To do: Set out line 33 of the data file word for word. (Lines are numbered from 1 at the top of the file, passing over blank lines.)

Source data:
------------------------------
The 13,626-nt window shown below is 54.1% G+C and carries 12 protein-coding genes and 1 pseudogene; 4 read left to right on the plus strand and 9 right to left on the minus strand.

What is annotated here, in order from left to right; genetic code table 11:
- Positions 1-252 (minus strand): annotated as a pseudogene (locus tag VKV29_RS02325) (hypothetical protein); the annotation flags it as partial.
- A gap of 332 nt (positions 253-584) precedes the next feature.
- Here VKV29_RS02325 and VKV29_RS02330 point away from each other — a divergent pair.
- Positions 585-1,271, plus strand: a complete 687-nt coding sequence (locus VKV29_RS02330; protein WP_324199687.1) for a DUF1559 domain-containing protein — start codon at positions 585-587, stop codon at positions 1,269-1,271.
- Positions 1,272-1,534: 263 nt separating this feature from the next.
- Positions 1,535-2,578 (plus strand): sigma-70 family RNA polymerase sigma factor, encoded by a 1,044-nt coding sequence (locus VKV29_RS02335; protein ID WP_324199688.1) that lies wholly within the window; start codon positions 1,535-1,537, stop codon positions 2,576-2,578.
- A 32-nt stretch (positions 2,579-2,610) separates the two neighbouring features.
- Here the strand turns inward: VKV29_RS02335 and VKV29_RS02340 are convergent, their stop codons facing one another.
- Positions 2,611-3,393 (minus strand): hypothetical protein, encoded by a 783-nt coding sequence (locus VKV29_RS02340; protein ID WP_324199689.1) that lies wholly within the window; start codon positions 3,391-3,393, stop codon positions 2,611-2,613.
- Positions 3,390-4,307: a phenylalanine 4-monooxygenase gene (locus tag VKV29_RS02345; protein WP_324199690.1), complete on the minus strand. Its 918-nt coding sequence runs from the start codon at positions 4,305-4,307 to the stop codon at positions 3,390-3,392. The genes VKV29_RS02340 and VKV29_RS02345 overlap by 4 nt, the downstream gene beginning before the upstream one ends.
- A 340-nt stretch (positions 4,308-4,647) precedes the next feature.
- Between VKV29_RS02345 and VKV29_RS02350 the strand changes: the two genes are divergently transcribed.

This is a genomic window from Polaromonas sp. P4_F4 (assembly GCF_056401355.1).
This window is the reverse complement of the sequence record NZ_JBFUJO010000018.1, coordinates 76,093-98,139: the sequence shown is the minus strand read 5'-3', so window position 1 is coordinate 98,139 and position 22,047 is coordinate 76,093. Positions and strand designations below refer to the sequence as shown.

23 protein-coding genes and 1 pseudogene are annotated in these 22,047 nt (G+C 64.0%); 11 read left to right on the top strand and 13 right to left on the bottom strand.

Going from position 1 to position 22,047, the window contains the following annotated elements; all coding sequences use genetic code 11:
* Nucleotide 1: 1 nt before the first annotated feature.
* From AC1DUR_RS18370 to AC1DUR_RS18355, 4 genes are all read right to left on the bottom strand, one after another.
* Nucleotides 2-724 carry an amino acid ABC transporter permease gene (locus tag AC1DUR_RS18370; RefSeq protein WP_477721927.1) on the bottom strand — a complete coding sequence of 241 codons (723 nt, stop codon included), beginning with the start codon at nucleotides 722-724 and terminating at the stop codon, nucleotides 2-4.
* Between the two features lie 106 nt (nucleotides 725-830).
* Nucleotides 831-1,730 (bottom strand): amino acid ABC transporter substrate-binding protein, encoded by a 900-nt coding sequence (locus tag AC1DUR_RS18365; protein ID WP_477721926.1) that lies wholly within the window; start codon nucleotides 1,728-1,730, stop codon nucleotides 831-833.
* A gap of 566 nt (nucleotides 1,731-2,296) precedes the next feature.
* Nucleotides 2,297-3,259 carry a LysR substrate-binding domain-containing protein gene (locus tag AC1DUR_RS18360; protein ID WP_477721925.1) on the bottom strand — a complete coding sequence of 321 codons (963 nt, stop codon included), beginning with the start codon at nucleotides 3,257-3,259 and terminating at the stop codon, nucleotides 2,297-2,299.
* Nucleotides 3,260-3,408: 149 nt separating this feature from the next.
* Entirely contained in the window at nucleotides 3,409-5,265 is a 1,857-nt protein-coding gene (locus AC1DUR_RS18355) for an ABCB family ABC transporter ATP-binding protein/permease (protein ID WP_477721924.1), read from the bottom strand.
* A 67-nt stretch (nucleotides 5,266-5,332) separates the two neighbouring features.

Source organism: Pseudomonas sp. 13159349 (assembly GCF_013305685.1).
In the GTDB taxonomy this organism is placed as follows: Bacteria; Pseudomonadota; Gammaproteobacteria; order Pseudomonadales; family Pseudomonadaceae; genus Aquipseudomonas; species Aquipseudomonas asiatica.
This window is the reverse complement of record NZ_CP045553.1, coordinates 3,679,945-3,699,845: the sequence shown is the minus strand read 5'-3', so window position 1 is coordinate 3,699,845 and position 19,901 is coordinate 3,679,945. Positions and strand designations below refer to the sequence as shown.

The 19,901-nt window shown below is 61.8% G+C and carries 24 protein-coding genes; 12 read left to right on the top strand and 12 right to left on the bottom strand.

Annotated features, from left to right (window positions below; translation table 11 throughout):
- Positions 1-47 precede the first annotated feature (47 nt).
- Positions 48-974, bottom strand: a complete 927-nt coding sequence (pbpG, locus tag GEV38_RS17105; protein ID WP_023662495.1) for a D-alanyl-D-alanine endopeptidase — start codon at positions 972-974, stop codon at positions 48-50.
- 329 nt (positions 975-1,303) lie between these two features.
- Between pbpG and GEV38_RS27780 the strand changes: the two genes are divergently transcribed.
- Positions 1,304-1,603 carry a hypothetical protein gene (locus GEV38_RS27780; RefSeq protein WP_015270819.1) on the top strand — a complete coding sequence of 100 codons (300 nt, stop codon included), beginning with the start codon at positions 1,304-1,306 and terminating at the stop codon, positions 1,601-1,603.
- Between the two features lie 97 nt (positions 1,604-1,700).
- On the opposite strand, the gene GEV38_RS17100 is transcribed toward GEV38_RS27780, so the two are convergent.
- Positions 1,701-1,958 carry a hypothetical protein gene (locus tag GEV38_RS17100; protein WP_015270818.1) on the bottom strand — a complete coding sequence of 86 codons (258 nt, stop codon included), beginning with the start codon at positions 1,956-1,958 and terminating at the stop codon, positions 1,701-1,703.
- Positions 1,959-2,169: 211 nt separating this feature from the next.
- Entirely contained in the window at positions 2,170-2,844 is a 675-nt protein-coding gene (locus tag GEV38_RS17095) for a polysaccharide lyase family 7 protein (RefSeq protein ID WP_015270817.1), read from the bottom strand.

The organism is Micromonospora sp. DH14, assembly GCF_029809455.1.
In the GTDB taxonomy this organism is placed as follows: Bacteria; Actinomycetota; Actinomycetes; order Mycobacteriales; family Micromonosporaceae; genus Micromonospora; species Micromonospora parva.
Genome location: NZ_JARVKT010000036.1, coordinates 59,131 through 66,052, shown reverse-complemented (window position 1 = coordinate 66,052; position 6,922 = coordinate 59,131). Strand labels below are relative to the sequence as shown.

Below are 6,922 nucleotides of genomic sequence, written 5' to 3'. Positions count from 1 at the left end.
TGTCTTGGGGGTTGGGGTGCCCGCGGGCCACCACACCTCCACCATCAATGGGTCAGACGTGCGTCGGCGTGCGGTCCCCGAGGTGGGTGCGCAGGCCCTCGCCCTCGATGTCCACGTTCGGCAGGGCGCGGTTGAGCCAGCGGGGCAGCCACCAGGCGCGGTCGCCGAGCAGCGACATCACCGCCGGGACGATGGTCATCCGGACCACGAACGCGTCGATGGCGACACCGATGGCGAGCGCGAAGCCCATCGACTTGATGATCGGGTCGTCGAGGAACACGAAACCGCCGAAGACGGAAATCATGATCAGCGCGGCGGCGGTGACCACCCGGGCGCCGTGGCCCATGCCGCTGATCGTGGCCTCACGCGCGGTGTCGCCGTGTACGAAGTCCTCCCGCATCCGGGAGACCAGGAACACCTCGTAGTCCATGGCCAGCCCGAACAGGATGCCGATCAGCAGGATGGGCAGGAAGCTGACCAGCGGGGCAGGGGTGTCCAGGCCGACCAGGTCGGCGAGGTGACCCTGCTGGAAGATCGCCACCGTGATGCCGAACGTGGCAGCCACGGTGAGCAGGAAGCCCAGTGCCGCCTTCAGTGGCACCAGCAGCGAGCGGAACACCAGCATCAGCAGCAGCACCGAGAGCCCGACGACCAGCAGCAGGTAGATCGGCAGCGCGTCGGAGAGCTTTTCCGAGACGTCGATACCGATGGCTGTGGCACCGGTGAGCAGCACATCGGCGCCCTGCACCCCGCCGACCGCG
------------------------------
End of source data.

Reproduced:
Annotated features, from left to right (window positions below; translation table 11 throughout):